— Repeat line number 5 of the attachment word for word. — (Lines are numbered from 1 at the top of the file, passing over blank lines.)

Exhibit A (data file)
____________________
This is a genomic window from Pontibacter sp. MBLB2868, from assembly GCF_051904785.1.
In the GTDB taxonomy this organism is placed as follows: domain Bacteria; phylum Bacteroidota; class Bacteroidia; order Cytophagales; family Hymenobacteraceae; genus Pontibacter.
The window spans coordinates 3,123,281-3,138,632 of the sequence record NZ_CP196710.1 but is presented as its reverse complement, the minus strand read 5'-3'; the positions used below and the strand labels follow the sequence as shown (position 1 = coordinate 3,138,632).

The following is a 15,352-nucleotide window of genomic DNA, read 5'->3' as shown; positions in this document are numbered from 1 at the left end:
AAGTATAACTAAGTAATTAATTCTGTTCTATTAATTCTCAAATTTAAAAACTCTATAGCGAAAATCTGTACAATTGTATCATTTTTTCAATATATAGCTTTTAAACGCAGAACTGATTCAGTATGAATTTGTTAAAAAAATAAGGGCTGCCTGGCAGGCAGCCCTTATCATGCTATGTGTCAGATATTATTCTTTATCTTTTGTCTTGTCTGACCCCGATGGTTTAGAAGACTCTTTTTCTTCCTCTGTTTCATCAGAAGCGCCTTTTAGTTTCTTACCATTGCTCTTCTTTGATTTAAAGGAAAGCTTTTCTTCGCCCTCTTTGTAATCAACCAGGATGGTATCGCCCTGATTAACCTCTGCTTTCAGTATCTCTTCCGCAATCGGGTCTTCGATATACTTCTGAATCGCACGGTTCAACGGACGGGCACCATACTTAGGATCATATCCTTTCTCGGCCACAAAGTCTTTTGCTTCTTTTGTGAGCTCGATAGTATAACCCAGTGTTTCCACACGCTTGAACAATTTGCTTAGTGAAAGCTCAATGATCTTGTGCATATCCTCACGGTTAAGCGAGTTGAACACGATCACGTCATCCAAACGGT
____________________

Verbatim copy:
AAGTATAACTAAGTAATTAATTCTGTTCTATTAATTCTCAAATTTAAAAACTCTATAGCGAAAATCTGTACAATTGTATCATTTTTTCAATATATAGCTTTTAAACGCAGAACTGATTCAGTATGAATTTGTTAAAAAAATAAGGGCTGCCTGGCAGGCAGCCCTTATCATGCTATGTGTCAGATATTATTCTTTATCTTTTGTCTTGTCTGACCCCGATGGTTTAGAAGACTCTTTTTCTTCCTCTGTTTCATCAGAAGCGCCTTTTAGTTTCTTACCATTGCTCTTCTTTGATTTAAAGGAAAGCTTTTCTTCGCCCTCTTTGTAATCAACCAGGATGGTATCGCCCTGATTAACCTCTGCTTTCAGTATCTCTTCCGCAATCGGGTCTTCGATATACTTCTGAATCGCACGGTTCAACGGACGGGCACCATACTTAGGATCATATCCTTTCTCGGCCACAAAGTCTTTTGCTTCTTTTGTGAGCTCGATAGTATAACCCAGTGTTTCCACACGCTTGAACAATTTGCTTAGTGAAAGCTCAATGATCTTGTGCATATCCTCACGGTTAAGCGAGTTGAACACGATCACGTCATCCAAACGGT